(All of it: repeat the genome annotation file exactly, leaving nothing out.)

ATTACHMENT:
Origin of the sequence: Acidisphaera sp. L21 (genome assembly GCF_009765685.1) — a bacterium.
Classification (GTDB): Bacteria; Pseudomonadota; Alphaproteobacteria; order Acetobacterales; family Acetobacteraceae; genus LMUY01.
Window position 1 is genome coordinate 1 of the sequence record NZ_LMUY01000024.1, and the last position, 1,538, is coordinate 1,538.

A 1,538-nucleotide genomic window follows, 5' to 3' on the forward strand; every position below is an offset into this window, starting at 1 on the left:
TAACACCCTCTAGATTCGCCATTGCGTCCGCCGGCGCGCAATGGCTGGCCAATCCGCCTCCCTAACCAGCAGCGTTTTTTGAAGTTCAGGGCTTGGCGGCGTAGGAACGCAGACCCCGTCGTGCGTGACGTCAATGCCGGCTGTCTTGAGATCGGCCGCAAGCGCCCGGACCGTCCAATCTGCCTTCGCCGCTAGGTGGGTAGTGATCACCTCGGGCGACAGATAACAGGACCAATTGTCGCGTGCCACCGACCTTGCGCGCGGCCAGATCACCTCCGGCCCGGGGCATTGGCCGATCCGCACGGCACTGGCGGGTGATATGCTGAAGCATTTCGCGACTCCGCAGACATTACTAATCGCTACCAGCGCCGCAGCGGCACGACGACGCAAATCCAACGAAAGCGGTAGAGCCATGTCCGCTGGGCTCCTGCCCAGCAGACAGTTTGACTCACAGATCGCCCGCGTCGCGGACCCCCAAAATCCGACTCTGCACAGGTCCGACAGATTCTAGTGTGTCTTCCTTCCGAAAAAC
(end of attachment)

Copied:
Origin of the sequence: Acidisphaera sp. L21 (genome assembly GCF_009765685.1) — a bacterium.
Classification (GTDB): Bacteria; Pseudomonadota; Alphaproteobacteria; order Acetobacterales; family Acetobacteraceae; genus LMUY01.
Window position 1 is genome coordinate 1 of the sequence record NZ_LMUY01000024.1, and the last position, 1,538, is coordinate 1,538.

A 1,538-nucleotide genomic window follows, 5' to 3' on the forward strand; every position below is an offset into this window, starting at 1 on the left:
TAACACCCTCTAGATTCGCCATTGCGTCCGCCGGCGCGCAATGGCTGGCCAATCCGCCTCCCTAACCAGCAGCGTTTTTTGAAGTTCAGGGCTTGGCGGCGTAGGAACGCAGACCCCGTCGTGCGTGACGTCAATGCCGGCTGTCTTGAGATCGGCCGCAAGCGCCCGGACCGTCCAATCTGCCTTCGCCGCTAGGTGGGTAGTGATCACCTCGGGCGACAGATAACAGGACCAATTGTCGCGTGCCACCGACCTTGCGCGCGGCCAGATCACCTCCGGCCCGGGGCATTGGCCGATCCGCACGGCACTGGCGGGTGATATGCTGAAGCATTTCGCGACTCCGCAGACATTACTAATCGCTACCAGCGCCGCAGCGGCACGACGACGCAAATCCAACGAAAGCGGTAGAGCCATGTCCGCTGGGCTCCTGCCCAGCAGACAGTTTGACTCACAGATCGCCCGCGTCGCGGACCCCCAAAATCCGACTCTGCACAGGTCCGACAGATTCTAGTGTGTCTTCCTTCCGAAAAAC